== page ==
Made in Hong Kong (1997)

Review #1,612

Director:  Fruit Chan
Cast:  Sam Lee, Neiky Hui-Chi Yim, Wenders Li
Plot:  Moon, a low-rent triad living in Hong Kong, struggles to find meaning in his hopelessly violent existence.

Genre:  Crime / Drama
Awards:  Won 2 Golden Horses - Best Director & Best Original Screenplay.  Nom. for 3 Golden Horses - Best Feature Film, Best Leading Actor, Best Film Editing
Runtime:  109 mins
Rating:  NC16 (passed clean) for mature content
Source:  Focus Films Limited

Regarded by many to be the quintessential indie film from Hong Kong, Made in Hong Kong is a startling breakthrough for writer-director Fruit Chan, whose subsequent works such as Little Cheung (1999), Durian Durian (2000) and Hollywood Hong-Kong (2001) would solidify his status as one of the preeminent filmmakers to emerge post-1997 handover.  

While his overall output hasn’t been consistent enough, Chan continues to remain in the eyes of cult movie lovers, particularly with Dumplings (2004) and The Midnight After (2014).  But it is Made in Hong Kong, now lovingly restored in 4K by L’Immagine Ritrovata, that is arguably his greatest contribution to HK cinema, winning him two Golden Horse awards for Best Director and Best Original Screenplay.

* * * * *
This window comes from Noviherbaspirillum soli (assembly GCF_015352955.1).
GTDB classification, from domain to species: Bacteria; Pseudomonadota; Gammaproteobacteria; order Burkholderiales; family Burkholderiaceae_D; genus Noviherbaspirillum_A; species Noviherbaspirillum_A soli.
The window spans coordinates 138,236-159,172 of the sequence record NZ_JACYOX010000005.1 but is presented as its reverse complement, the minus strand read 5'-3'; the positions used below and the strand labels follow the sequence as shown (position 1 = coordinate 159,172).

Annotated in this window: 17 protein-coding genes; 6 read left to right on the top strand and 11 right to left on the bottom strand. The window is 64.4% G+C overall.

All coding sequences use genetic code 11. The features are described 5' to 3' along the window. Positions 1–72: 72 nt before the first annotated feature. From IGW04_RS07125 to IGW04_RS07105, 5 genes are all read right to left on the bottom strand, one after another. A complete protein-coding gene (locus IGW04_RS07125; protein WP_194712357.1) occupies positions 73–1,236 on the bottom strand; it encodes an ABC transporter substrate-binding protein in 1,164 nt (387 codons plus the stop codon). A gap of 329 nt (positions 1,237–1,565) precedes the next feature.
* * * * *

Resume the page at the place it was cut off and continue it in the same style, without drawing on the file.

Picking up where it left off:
Sam Lee, whose raw performance here landed him a Golden Horse nomination, stars as Moon, a lowly triad member whose tough persona sees him become the master of his own fate.  With an absent father and a mother at wits’ end, Moon carves himself a special space when he meets a girl he fancies whilst collecting debt.  Her name is Ping, and together with Sylvester, a mentally-disabled friend under his care, the trio try to make meaning of their fleeting lives.  Chan weaves their narratives poetically with that of another girl who commits suicide at the start of the film.  

Made in Hong Kong says much about the burden of youths operating in a vastly changing world, and it doesn’t require a deep analysis to sense the socio-political allegory that Chan is trying to draw.  Should a new generation of youths believe in a new HK, or is it simply the beginning of an end to a hopeless existence?

What I admire most about Chan’s film is its relentless energy that never seems to dissipate.  With buzzing camerawork and extraordinary editing on show, Made in Hong Kong is a technical feat that captures the rough-edged, neorealist feel of an indie movie made with a low budget and scant resources.  

The fact that it was shot with leftover film stock collected by Chan is as impressive as some of the film’s most iconic moments, in particular the sequence in the cemetery, which is my favourite.  Despite the bleakness of its themes, Made in Hong Kong is occasionally funny, with its black humour especially striking, giving it much needed levity amid the ‘daily grind’ of violence and nihilism. 

Verdict:  This cult indie Hong Kong film by Fruit Chan says much about the burden of youths operating in a vastly changing world, yet what one remembers most is its relentless energy and extraordinary editing.





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